Welcome to biology-online.org! Please login to access all site features. Create an account.
Log me on automatically each visit
In this study, the entrapment of amyloglucosidase from Aspergillus niger into dipalmitoylphosphatidylcholine …
Biology Articles » Bioengineering » Amyloglucosidase enzymatic reactivity inside lipid vesicles » Methods
AMG from Aspergillus niger (A-3042) and dipalmitoylphosphatidylcholine (DPPC) were purchased from Sigma (St. Louis, MO). Soluble starch was obtained from Aldrich (Milwaukee, WI). The fluorescent probe, 1,1'-dioctadecyl-3, 3,3', 3'-tetramethylindocarbocyanine perchlorate (DiIC18 (3)) was obtained from Molecular Probes (Eugene, OR). All other chemicals were of reagent grade and obtained from Fisher Scientific (Hanover Park, IL). All water used was purified using a Barnstead commercial deionization system (Boston, MA).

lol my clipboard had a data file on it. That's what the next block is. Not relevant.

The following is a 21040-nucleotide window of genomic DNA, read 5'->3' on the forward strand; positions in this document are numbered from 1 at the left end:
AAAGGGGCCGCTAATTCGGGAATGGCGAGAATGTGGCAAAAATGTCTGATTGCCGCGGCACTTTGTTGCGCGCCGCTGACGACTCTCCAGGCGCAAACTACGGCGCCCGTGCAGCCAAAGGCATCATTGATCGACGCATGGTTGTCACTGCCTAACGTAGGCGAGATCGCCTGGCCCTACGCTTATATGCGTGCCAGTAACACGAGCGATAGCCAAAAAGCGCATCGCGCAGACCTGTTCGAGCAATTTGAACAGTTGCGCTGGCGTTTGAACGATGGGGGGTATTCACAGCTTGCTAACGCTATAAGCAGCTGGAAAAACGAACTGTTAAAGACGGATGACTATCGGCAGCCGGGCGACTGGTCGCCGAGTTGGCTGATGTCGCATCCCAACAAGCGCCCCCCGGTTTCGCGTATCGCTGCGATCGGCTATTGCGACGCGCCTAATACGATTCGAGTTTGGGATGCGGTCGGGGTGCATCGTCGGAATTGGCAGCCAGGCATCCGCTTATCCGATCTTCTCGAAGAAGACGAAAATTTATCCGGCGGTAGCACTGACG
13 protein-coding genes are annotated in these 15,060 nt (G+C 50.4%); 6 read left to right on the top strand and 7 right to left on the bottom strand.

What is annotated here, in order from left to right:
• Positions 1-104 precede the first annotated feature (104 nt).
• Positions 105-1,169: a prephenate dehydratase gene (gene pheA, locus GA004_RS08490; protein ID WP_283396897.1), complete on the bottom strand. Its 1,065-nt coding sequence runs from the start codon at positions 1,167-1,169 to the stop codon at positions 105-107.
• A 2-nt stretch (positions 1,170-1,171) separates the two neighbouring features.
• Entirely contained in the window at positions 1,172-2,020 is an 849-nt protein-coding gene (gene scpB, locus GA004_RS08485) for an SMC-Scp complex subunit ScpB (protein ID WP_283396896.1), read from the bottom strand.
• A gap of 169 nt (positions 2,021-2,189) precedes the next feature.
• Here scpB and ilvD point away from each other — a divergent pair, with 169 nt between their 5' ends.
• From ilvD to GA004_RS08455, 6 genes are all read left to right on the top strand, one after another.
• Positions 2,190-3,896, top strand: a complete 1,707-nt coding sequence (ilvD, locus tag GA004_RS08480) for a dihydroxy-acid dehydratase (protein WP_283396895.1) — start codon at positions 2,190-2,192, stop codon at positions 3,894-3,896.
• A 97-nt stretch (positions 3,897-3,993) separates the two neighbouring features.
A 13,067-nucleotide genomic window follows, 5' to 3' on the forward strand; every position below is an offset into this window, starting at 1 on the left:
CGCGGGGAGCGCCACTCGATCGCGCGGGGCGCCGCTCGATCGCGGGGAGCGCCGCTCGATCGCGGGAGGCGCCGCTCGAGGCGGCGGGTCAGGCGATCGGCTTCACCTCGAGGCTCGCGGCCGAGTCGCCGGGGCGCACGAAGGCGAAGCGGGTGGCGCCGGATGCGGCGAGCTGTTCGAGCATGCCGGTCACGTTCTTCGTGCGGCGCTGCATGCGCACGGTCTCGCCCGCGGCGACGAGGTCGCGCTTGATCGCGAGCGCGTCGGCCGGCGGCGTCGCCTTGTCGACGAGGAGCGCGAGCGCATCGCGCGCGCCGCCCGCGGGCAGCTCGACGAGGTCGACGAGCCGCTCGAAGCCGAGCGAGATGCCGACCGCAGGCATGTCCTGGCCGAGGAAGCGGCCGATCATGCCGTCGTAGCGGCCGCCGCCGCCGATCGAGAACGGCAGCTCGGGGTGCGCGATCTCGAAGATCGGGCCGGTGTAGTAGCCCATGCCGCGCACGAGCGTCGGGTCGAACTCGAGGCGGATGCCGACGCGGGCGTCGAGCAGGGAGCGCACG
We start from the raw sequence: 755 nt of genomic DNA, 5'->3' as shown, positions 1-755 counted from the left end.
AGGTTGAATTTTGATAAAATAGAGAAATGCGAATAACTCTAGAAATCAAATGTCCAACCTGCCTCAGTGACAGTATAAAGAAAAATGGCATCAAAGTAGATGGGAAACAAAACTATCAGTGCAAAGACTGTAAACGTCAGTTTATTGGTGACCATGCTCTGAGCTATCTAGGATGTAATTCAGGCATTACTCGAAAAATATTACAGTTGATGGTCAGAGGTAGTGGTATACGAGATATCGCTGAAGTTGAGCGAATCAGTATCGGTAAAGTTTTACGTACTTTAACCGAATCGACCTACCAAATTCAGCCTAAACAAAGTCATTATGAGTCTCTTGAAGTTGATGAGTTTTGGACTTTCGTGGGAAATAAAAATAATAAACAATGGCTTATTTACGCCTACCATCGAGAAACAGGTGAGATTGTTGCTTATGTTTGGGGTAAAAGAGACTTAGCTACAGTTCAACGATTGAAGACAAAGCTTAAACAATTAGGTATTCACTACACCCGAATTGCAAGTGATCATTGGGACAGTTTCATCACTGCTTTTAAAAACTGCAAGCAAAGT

MLVs were produced using the thin-film hydration method . Various amounts of lipids (usually 4–22 mg DPPC) were dissolved into 10 ml of chloroform in a 100 ml round bottom flask. The solvent was removed to form a thin lipid film on the wall of the flask under reduced pressure using a rotary evaporator. Any residual solvent was removed either under vacuum overnight or under a stream of N2. AMG solution was prepared by diluting stock solution (Sigma A-3042) 10-fold with distilled deionized water. This solution (4 mL) was slowly added to the flask, followed by a small quantity of glass beads to provide mechanical agitation. The flask was returned to the rotary evaporator, immersed in a warm water bath and vigorously rotated to reconstitute the lipid film above the lipid's main transition temperature (Tc = 41.3°C), approximately 5–10 minutes. A milky suspension of multilamellar vesicles (MLVs) was produced.